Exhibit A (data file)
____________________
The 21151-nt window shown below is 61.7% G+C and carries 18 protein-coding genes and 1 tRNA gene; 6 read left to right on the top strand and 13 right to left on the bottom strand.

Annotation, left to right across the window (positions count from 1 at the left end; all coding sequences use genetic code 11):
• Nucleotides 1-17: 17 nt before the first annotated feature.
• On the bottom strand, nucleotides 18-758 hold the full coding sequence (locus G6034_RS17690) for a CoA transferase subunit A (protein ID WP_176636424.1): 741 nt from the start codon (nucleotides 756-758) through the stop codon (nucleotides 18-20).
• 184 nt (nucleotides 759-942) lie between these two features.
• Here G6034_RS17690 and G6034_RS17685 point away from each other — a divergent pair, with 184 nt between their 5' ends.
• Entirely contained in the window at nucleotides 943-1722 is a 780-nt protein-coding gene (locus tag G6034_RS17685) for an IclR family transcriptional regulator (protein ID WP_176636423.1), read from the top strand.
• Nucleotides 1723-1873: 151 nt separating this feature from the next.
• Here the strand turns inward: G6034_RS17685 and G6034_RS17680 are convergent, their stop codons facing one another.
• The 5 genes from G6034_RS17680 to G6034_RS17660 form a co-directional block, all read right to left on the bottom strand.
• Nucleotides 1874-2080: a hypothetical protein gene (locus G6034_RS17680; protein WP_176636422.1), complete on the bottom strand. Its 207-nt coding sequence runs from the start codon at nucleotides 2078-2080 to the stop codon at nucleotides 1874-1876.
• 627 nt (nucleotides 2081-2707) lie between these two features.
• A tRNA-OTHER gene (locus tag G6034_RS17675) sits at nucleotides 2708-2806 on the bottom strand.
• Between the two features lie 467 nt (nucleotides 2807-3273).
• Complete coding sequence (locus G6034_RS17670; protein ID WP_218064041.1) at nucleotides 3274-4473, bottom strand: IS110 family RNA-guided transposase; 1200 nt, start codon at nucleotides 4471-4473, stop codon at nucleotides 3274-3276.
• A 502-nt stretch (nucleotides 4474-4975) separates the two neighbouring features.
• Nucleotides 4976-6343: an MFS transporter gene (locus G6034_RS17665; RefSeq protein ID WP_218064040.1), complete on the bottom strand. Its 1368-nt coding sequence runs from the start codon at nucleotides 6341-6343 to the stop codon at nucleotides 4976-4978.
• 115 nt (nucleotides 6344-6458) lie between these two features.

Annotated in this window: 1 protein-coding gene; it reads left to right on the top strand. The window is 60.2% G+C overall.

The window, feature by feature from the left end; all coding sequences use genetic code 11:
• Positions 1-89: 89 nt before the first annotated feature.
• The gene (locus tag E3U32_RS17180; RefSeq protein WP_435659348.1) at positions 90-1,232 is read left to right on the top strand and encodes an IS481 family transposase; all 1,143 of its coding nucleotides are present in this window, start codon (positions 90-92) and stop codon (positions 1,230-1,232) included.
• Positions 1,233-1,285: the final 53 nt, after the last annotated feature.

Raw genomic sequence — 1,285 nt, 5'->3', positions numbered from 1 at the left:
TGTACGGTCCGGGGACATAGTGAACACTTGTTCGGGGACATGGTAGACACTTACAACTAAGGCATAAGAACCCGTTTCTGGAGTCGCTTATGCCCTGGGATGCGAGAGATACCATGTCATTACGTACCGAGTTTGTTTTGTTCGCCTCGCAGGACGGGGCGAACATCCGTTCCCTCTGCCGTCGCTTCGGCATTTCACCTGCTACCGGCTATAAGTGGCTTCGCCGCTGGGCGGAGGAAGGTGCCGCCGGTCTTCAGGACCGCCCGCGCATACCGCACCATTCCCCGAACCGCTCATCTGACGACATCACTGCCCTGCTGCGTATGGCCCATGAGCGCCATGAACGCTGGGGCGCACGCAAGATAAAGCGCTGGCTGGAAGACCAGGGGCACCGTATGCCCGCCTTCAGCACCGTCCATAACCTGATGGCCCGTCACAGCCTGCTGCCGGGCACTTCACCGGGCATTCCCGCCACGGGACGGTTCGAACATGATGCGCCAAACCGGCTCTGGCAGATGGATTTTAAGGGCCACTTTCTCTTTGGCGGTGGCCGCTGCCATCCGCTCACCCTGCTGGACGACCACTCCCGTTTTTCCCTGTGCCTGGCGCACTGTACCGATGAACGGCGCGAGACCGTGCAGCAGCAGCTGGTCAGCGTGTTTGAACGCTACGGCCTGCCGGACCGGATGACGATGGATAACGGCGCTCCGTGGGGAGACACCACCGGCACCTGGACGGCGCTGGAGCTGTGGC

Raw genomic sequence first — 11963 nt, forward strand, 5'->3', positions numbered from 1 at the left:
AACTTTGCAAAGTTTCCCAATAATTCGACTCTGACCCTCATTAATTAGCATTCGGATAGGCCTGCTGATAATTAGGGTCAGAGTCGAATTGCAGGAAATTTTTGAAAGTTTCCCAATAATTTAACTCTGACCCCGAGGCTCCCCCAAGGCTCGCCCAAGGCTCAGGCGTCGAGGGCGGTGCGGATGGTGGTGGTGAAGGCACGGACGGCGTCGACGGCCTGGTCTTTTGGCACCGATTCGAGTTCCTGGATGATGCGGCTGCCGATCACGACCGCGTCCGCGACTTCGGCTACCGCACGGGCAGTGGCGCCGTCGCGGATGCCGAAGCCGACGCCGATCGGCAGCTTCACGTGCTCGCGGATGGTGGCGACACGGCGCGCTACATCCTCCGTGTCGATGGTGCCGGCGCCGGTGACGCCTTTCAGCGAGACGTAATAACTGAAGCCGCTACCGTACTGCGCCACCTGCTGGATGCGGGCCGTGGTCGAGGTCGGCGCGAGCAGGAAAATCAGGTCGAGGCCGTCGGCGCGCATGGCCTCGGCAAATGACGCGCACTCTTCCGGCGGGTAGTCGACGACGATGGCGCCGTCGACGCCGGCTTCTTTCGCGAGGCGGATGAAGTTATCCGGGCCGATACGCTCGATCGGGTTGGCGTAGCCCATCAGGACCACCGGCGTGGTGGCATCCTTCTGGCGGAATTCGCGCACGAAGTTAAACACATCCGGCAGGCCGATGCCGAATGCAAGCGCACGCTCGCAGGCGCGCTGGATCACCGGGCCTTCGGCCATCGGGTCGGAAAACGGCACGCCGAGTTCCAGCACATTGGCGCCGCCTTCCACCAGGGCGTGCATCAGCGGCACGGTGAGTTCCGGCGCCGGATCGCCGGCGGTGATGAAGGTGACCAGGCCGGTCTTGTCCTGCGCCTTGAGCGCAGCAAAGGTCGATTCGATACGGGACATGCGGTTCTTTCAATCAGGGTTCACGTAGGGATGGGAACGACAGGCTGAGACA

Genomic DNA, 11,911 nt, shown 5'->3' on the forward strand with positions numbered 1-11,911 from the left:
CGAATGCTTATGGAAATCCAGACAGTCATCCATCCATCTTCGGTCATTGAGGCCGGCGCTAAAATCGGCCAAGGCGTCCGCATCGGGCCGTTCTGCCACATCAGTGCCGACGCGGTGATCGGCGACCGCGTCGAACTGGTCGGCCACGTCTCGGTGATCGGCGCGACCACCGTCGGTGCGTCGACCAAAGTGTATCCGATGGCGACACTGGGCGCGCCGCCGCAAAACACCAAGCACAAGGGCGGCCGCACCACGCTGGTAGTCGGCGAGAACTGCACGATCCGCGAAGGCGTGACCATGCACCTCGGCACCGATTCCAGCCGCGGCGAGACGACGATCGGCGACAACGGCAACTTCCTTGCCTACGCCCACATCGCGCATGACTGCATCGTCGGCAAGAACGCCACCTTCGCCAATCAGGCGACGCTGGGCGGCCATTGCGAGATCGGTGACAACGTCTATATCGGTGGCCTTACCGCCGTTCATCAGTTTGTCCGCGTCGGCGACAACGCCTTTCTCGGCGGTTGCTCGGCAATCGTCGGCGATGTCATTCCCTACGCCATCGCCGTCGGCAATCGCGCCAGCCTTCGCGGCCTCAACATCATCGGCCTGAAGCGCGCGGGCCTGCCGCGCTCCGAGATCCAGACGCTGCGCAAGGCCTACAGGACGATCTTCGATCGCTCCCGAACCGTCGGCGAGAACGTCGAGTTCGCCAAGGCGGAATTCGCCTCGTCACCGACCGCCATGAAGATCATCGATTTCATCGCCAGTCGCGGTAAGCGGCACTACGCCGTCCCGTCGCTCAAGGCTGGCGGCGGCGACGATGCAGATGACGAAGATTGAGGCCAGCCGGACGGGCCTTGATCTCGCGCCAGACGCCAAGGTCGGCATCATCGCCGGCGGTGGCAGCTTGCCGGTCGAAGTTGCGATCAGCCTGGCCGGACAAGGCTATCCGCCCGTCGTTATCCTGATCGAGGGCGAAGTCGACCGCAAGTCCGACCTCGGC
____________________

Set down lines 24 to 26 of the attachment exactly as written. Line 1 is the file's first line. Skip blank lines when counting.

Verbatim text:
Raw genomic sequence — 1,285 nt, 5'->3', positions numbered from 1 at the left:
TGTACGGTCCGGGGACATAGTGAACACTTGTTCGGGGACATGGTAGACACTTACAACTAAGGCATAAGAACCCGTTTCTGGAGTCGCTTATGCCCTGGGATGCGAGAGATACCATGTCATTACGTACCGAGTTTGTTTTGTTCGCCTCGCAGGACGGGGCGAACATCCGTTCCCTCTGCCGTCGCTTCGGCATTTCACCTGCTACCGGCTATAAGTGGCTTCGCCGCTGGGCGGAGGAAGGTGCCGCCGGTCTTCAGGACCGCCCGCGCATACCGCACCATTCCCCGAACCGCTCATCTGACGACATCACTGCCCTGCTGCGTATGGCCCATGAGCGCCATGAACGCTGGGGCGCACGCAAGATAAAGCGCTGGCTGGAAGACCAGGGGCACCGTATGCCCGCCTTCAGCACCGTCCATAACCTGATGGCCCGTCACAGCCTGCTGCCGGGCACTTCACCGGGCATTCCCGCCACGGGACGGTTCGAACATGATGCGCCAAACCGGCTCTGGCAGATGGATTTTAAGGGCCACTTTCTCTTTGGCGGTGGCCGCTGCCATCCGCTCACCCTGCTGGACGACCACTCCCGTTTTTCCCTGTGCCTGGCGCACTGTACCGATGAACGGCGCGAGACCGTGCAGCAGCAGCTGGTCAGCGTGTTTGAACGCTACGGCCTGCCGGACCGGATGACGATGGATAACGGCGCTCCGTGGGGAGACACCACCGGCACCTGGACGGCGCTGGAGCTGTGGC

Raw genomic sequence first — 11963 nt, forward strand, 5'->3', positions numbered from 1 at the left: